It is not simply a matter, though, of incorporating the use of rehabilitative interventions and community supports into a traditional treatment plan. In both of these realms, the role of the person with the behavioral health condition (or conditions) is an essential and central consideration; it cannot be either assumed or ignored. While it takes a skilled orthopedist to set a broken bone, it requires the activity of the person himself or herself—possibly in combination with an experienced physical therapist or trainer—for the person to regain the full use of his or her arm or leg. This is even more so the case within the context of behavioral health. In the case of a broken bone, there may be both a treatment plan (for example, reposition and stabilize the bone) and a rehabilitative plan (e.g., attend physical therapy three times weekly to perform certain exercises). But even in combination, these plans do not address what the person will need to do to rejoin his or her soccer team or pick back up his or her violin. In these instances, coaches, trainers, or instructors (e.g., experienced violinists) might also be required. The challenges of living an ordinary life with a serious mental illness or substance use condition often require a similar level of support, experience, and expertise. Planning for and guiding such efforts pushes us beyond the scope of treatment plans that are used primarily by health care practitioners to a plan that the person can develop and use, in partnership with others, to achieve the kind of life to which he or she aspires. Such a plan is called a recovery plan.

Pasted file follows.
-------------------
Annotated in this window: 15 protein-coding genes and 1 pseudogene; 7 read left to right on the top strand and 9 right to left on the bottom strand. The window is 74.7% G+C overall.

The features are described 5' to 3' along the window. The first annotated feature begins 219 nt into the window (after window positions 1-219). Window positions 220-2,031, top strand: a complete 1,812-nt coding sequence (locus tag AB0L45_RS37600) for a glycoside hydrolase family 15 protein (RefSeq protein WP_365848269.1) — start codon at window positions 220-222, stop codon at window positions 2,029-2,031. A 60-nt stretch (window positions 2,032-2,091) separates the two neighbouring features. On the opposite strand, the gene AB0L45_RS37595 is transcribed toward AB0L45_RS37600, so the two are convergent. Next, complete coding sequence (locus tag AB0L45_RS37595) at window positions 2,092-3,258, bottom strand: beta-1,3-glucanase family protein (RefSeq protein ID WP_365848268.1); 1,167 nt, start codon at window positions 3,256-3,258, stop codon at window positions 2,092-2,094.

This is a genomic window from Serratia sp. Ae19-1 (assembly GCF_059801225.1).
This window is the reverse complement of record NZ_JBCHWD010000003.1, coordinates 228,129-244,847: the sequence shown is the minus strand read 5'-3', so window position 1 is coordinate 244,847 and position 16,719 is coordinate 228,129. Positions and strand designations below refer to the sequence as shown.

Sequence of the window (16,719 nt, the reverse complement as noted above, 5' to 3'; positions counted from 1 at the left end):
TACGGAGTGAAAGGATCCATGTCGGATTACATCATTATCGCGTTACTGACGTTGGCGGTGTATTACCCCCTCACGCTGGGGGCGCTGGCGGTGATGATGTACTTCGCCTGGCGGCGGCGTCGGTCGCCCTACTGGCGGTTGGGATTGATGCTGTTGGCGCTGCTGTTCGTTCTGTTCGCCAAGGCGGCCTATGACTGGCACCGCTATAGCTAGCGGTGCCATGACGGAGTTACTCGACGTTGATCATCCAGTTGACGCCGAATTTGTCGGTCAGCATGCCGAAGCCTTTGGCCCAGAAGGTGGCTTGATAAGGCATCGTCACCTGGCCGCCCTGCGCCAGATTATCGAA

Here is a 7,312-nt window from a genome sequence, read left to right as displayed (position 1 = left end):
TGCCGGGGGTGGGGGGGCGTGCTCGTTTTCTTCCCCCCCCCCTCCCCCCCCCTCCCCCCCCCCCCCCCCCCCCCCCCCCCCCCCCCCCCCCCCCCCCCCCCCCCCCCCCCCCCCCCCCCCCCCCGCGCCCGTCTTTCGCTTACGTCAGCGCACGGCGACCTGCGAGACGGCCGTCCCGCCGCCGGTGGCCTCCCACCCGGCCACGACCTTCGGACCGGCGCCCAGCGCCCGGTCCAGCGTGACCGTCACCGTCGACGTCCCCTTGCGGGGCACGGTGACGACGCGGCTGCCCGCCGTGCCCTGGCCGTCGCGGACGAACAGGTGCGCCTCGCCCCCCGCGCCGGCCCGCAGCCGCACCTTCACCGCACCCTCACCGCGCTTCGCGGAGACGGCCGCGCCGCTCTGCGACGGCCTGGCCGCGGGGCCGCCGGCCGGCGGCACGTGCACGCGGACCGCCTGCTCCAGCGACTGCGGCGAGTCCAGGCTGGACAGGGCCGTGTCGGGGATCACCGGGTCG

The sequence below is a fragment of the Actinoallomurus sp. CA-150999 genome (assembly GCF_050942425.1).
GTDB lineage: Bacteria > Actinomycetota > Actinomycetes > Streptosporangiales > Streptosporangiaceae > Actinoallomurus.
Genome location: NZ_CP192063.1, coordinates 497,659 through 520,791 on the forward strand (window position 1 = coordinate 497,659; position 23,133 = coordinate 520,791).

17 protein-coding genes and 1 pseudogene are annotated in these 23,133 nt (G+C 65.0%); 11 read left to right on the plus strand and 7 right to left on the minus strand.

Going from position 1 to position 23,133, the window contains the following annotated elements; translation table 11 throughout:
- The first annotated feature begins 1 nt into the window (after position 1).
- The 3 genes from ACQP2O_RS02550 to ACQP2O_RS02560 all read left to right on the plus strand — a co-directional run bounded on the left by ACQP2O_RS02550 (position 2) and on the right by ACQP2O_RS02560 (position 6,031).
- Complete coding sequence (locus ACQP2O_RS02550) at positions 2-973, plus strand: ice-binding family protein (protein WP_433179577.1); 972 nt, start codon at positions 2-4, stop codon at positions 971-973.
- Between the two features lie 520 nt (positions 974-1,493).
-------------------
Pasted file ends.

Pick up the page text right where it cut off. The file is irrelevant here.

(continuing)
When the goal of behavioral health care was to reduce mental illness or eliminate substance use, it made sense to view treatment as leading to recovery. And, as a result, it made sense to incorporate recovery and personal strengths into treatment plans. Now, however, the goal of behavioral health care has become enabling people to lead full and self-determined lives in the community regardless of the presence and severity of a behavioral health condition (or conditions), and this goal cannot be accomplished for many people through the planning and provision of treatment and rehabilitation alone. Active treatment with medications and psychotherapy, even when coupled with skills training, may remain essential for some people to have the chance of leading a full life—but this alone is not enough for many. What is required is for the person to assume responsibility for, and take an active role in, learning about, dealing with, and overcoming the range of medical, social, and psychological effects of having a behavioral health condition within the current economic, political, and cultural context—for him or her to be "in recovery" in the face of ongoing challenges for which we do not yet have definitive solutions. For such people, recovery does not come after—and is not the direct result of—treatment. For individuals with prolonged conditions, a treatment or even a rehabilitative plan that only stipulates what practitioners will do is not sufficient for their goal of living full lives in the community.